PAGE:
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Philip Henry Sheridan, Personal Memoirs of P. H. Sheridan, General, United States Army . 5 1 Browse Search
The Photographic History of The Civil War: in ten volumes, Thousands of Scenes Photographed 1861-65, with Text by many Special Authorities, Volume 5: Forts and Artillery. (ed. Francis Trevelyan Miller) 2 0 Browse Search
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eographical surveys west of the Mississippi River. Fort Reading was the starting-point for this exploring expedition, and there I arrived some four or five days after the party under Lieutenant Williamson had begun its march. His personal escort numbered about sixty mounted men, made up of detachments from companies of the First Dragoons, under command of Lieutenant Hood, together with about one hundred men belonging to the Fourth Infantry and Third Artillery, commanded by Lieutenant Horatio Gates Gibson, the present colonel of the Third United States Artillery. Lieutenant George Crook -now major-general-was the quartermaster and commissary of subsistence of the expedition. The commanding officer at Fort Reading seemed reluctant to let me go on to relieve Lieutenant Hood, as the country to be passed over was infested by the Pit River Indians, known to be hostile to white people and especially to small parties. I was very anxious to proceed, however, and willing to take the
troops by the time cold weather set in, and provide for them during the winter, but by the 1st of November I had enough supplies accumulated at Forts Dodge and Lyon for my own and Carr's columns, and in addition directed subsistence and forage for three months to be sent to Fort Gibson for final delivery at Fort Arbuckle, as I expected to feed the command from this place when we arrived in the neighborhood of old Fort Cobb, but through some mismanagement few of these stores got further than Gibson before winter came on. November I, all being ready, Colonel Crawford was furnished with competent guides, and, after sending two troops to Fort Dodge to act as my escort, with the rest of his regiment he started from Topeka November 5, under orders to march straight for the rendezvous at the junction of Beaver and Wolf creeks. He was expected to reach his destination about the 20th, and there unite with the Seventh Cavalry and the battalion of infantry, which in the mean time were on th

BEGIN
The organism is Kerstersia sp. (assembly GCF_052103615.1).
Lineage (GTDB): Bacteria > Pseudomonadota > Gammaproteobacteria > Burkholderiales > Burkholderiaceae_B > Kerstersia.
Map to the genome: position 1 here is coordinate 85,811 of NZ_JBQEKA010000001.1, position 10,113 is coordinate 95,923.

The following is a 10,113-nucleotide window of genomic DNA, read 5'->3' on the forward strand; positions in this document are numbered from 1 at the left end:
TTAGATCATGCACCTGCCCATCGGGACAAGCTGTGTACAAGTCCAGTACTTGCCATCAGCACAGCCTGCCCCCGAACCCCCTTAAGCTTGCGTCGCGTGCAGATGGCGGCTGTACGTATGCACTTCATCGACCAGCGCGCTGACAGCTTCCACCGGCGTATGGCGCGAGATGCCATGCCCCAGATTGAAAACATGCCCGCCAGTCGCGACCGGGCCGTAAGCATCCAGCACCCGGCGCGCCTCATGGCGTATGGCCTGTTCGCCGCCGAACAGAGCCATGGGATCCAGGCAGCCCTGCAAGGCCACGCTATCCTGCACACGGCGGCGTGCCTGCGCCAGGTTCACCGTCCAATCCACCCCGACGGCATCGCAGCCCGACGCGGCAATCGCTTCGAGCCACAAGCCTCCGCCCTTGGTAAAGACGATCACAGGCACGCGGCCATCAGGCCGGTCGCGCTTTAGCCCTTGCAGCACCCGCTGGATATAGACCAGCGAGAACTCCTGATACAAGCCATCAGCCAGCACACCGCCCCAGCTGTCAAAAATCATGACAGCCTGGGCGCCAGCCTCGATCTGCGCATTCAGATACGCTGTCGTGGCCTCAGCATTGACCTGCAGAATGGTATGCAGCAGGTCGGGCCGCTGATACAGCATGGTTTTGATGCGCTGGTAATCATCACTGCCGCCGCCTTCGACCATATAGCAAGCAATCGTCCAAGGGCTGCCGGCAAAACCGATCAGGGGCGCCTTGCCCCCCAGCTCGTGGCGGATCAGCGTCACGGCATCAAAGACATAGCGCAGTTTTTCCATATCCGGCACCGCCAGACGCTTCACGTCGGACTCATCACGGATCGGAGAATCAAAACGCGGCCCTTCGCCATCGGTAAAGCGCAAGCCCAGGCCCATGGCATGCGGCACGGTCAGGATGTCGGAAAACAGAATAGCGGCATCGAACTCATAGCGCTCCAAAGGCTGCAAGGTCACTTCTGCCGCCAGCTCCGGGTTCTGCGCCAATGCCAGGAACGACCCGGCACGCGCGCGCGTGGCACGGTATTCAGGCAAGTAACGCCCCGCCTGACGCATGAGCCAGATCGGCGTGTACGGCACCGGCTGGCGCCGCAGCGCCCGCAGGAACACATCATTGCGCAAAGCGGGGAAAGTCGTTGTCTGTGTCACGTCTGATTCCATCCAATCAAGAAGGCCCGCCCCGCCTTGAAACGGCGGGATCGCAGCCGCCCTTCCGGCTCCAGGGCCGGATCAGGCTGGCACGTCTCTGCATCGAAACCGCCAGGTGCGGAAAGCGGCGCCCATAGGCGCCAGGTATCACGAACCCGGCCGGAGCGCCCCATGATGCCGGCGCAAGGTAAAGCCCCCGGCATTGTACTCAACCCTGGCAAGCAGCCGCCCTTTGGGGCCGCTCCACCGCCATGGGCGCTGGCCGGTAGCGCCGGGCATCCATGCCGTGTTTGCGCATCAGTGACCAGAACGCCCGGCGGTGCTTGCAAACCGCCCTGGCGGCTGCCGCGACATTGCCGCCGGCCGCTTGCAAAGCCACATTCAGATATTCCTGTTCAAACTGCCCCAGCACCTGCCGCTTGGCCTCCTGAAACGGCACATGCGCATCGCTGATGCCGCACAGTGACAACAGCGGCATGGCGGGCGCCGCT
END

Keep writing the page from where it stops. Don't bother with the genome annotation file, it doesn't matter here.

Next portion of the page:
as so soft and wet, in fact, that we had to make most of the way on foot, so by the time we reached Arbuckle I was glad to abandon the new road project. Finding near Arbuckle more fields of corn than those already purchased, I had them bought also, and ordered more of the horses back there to be fed. I next detected every available mule to be put to hauling rations, having discovered that the full capacity of the transportation had not yet been brought into play in forwarding stores from Gibson, and with this regulation of the supply question I was ready to return immediately to Camp Sill. But my departure was delayed by California Joe, who, notwithstanding the prohibitory laws of the Territory, in some unaccountable way had got gloriously tipsy, which caused a loss of time that disgusted me greatly; but as we could not well do without Joe, I put off starting till the next day, by which time it was thought he would sober up. But I might just as well have gone at first, for at the
on of all the Confederate armies on McClellan as the latter was withdrawing. Pope accordingly advanced on Culpeper Court House. Just after his leading troops passed that point, and before they reached the Rapidan, on the line of the Orange Flying artillery in the attempt on Richmond: the cannoneers who kept up with the cavalry — in this swiftest branch of the service each man rides horseback Here are drawn up Harry Benson's Battery A, of the Second United States Artillery, and Horatio Gates Gibson's Batteries C and G, combined of the Third United States Artillery, near Fair Oaks, Virginia. They arrived there just too late to take part in the battle of June, 1862. By horse artillery, or flying artillery as it is sometimes called, is meant an organization equipped usually with 10-pounder rifled guns, with all hands mounted. In ordinary light artillery the cannoneers either ride on the gun-carriage or go afoot. In flying artillery each cannoneer has a horse. This form is by f